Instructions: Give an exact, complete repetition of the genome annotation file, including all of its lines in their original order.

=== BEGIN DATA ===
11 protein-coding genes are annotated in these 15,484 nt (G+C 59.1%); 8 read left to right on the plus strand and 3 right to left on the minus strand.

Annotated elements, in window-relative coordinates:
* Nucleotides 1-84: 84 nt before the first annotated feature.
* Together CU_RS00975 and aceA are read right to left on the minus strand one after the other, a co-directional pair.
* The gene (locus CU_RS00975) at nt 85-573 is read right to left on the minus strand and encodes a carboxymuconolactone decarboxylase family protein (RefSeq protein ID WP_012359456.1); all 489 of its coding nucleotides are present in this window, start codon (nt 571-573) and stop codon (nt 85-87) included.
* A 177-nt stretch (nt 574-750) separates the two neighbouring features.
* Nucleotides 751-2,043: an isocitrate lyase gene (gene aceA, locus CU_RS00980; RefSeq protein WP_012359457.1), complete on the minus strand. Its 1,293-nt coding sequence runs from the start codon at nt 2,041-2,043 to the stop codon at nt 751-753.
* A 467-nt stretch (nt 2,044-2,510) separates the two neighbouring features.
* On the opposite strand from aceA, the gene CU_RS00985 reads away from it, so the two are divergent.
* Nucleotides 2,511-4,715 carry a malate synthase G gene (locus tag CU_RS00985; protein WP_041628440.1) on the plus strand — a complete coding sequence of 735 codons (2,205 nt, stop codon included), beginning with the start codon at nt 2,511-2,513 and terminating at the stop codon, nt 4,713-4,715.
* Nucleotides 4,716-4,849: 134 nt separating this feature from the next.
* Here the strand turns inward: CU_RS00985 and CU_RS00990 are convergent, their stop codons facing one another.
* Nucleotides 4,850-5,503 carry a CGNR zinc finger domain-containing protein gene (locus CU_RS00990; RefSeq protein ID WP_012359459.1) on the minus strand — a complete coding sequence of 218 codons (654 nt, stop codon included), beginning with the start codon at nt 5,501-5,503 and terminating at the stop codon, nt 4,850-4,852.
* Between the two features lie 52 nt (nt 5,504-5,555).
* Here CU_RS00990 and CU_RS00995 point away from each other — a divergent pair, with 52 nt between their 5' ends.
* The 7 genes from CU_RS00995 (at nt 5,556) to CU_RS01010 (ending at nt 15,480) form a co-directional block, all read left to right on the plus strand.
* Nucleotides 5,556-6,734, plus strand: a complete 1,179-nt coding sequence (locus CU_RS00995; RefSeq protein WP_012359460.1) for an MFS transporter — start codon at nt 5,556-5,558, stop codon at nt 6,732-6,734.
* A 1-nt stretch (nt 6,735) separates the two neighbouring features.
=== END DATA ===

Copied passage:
11 protein-coding genes are annotated in these 15,484 nt (G+C 59.1%); 8 read left to right on the plus strand and 3 right to left on the minus strand.

Annotated elements, in window-relative coordinates:
* Nucleotides 1-84: 84 nt before the first annotated feature.
* Together CU_RS00975 and aceA are read right to left on the minus strand one after the other, a co-directional pair.
* The gene (locus CU_RS00975) at nt 85-573 is read right to left on the minus strand and encodes a carboxymuconolactone decarboxylase family protein (RefSeq protein ID WP_012359456.1); all 489 of its coding nucleotides are present in this window, start codon (nt 571-573) and stop codon (nt 85-87) included.
* A 177-nt stretch (nt 574-750) separates the two neighbouring features.
* Nucleotides 751-2,043: an isocitrate lyase gene (gene aceA, locus CU_RS00980; RefSeq protein WP_012359457.1), complete on the minus strand. Its 1,293-nt coding sequence runs from the start codon at nt 2,041-2,043 to the stop codon at nt 751-753.
* A 467-nt stretch (nt 2,044-2,510) separates the two neighbouring features.
* On the opposite strand from aceA, the gene CU_RS00985 reads away from it, so the two are divergent.
* Nucleotides 2,511-4,715 carry a malate synthase G gene (locus tag CU_RS00985; protein WP_041628440.1) on the plus strand — a complete coding sequence of 735 codons (2,205 nt, stop codon included), beginning with the start codon at nt 2,511-2,513 and terminating at the stop codon, nt 4,713-4,715.
* Nucleotides 4,716-4,849: 134 nt separating this feature from the next.
* Here the strand turns inward: CU_RS00985 and CU_RS00990 are convergent, their stop codons facing one another.
* Nucleotides 4,850-5,503 carry a CGNR zinc finger domain-containing protein gene (locus CU_RS00990; RefSeq protein ID WP_012359459.1) on the minus strand — a complete coding sequence of 218 codons (654 nt, stop codon included), beginning with the start codon at nt 5,501-5,503 and terminating at the stop codon, nt 4,850-4,852.
* Between the two features lie 52 nt (nt 5,504-5,555).
* Here CU_RS00990 and CU_RS00995 point away from each other — a divergent pair, with 52 nt between their 5' ends.
* The 7 genes from CU_RS00995 (at nt 5,556) to CU_RS01010 (ending at nt 15,480) form a co-directional block, all read left to right on the plus strand.
* Nucleotides 5,556-6,734, plus strand: a complete 1,179-nt coding sequence (locus CU_RS00995; RefSeq protein WP_012359460.1) for an MFS transporter — start codon at nt 5,556-5,558, stop codon at nt 6,732-6,734.
* A 1-nt stretch (nt 6,735) separates the two neighbouring features.